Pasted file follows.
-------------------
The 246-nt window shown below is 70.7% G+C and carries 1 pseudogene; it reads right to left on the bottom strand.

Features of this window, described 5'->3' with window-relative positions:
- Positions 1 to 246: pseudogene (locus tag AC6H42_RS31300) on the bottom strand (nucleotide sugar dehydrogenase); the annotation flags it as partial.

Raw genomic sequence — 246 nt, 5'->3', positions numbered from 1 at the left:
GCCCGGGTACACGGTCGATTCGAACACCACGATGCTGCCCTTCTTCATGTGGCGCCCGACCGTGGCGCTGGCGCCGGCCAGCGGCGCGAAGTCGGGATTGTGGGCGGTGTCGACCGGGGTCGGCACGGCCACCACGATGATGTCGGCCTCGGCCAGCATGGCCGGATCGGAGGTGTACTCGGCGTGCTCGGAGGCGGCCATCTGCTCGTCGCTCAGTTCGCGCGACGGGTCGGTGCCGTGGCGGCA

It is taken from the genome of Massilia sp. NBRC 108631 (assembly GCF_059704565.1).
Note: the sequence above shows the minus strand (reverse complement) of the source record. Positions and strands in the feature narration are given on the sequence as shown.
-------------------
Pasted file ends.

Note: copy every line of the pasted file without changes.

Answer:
The 246-nt window shown below is 70.7% G+C and carries 1 pseudogene; it reads right to left on the bottom strand.

Features of this window, described 5'->3' with window-relative positions:
- Positions 1 to 246: pseudogene (locus tag AC6H42_RS31300) on the bottom strand (nucleotide sugar dehydrogenase); the annotation flags it as partial.

Raw genomic sequence — 246 nt, 5'->3', positions numbered from 1 at the left:
GCCCGGGTACACGGTCGATTCGAACACCACGATGCTGCCCTTCTTCATGTGGCGCCCGACCGTGGCGCTGGCGCCGGCCAGCGGCGCGAAGTCGGGATTGTGGGCGGTGTCGACCGGGGTCGGCACGGCCACCACGATGATGTCGGCCTCGGCCAGCATGGCCGGATCGGAGGTGTACTCGGCGTGCTCGGAGGCGGCCATCTGCTCGTCGCTCAGTTCGCGCGACGGGTCGGTGCCGTGGCGGCA

It is taken from the genome of Massilia sp. NBRC 108631 (assembly GCF_059704565.1).
Note: the sequence above shows the minus strand (reverse complement) of the source record. Positions and strands in the feature narration are given on the sequence as shown.